Facing The Virus Crisis in the Awareness of God’s Eternity
If there is something that has clearly emerged from this pandemic, it’s that the question of social instability can no longer be evaded. True. When we look at the mountains and the stars, we see a pattern of stability and immutability. But this appearance of unchanging endurance is misleading. Nothing is permanent in nature. Nothing is permanent in human existence. We grow old. The Twelve Apostles collapsed. Viruses disturb human welfare. Things have their limit. Things change. We will never catch the world taking a holiday from this universal law of development, change and instability. From a human point of view, stability is thought of as desirable. But from God's perspective, stability is not always good. Why? Because a stable existence often forces us to return to modes of life that are undesirable. For instance, the excessive attachment to things believing that they will go on unchanged. Please don't get me wrong. I am not saying that the current outbreak of the covid-19 virus and the insecurity that is unfolding right now is desirable. It is not! The virus is unleashing confusion, and is affecting the lives of thousands of people around the world. The point I simply want to underline is that we should not seek security in this planet. To do so will require a fundamental shift in our theological conviction regarding the divine promises of eternity. In times like this, it’s good that we don’t forget the truth of Psalm 102:25-28:
Of old you laid the foundation of the earth, and the heavens are the work of your hands. They will perish, but you will remain; they will all wear out like a garment. You will change them like a robe, and they will pass away, but you are the same, and your years have no end. The children of your servants shall dwell secure; their offspring shall be established before you (ESV)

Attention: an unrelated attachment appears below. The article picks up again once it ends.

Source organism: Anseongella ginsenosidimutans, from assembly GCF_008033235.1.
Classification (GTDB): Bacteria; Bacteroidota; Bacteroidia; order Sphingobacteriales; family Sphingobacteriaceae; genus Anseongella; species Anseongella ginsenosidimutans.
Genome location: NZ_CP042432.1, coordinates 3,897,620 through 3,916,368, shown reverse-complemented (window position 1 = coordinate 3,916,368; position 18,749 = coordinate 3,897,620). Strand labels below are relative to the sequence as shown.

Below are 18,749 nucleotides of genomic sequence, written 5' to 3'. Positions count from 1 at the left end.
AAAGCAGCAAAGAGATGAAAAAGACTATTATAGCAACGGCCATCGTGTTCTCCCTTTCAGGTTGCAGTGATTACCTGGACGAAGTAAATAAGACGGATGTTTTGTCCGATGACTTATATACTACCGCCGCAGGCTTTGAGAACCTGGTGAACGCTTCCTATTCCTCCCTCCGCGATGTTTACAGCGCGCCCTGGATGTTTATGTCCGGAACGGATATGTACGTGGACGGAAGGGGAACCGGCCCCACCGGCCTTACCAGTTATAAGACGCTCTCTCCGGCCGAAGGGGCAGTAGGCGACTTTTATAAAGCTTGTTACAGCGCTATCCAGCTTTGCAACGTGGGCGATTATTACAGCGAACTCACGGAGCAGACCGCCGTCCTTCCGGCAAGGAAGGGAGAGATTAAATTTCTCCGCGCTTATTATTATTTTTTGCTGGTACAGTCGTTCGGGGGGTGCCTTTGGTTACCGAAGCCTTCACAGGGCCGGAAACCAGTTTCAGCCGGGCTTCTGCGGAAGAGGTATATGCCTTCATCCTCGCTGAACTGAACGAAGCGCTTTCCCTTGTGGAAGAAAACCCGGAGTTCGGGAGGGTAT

The Psalm begins with a prayer for help but in verses 25 to 28 the writer gives us a song of hope encouraged by the eternity of God. God created the world a long time ago and He continues to sustain the creation. Life as we know it, will change but God remains forever. This section in Psalm 102 is calling us to interpret this world of uncertainty and deadly viruses in a new way. It’s telling us to make a mental transition. From the deceptive idea of stability to renewed faith in the reality of God’s eternity. The moment we do this we begin to live life in the real sense of the word. We see therefore that our expectation of stability is not supported by evidence from nature and the Scriptures. So where does it come from? It comes from our persistent habit of regarding human existence as more important than the eternity of God. The Christian mind, however, can rise above the deceptive appearance of security by the spiritual insight that God alone is stable and unchanging. There is no reality that is more stable, more uplifting, and more comforting than the unchanging character of God.
Read Psalm 102:12. The verse begins with a beautiful statement: “But you, O Lord, are enthroned forever, you are remembered throughout all generations”. The writer is introducing a contrast. What is the contrast about?
What exactly will the nations remember of the Lord? Review verses 13 to 22 for the answer.
As believers, we know that when life is under the Lord's reign, each event becomes a step toward perfect living conditions. Sometimes we find it hard to see the connection between the present moment and the future. But the connection is always present in the mind of God. According to verse 23, what is the connection between the experience of uncertainty and the future of worship communities?
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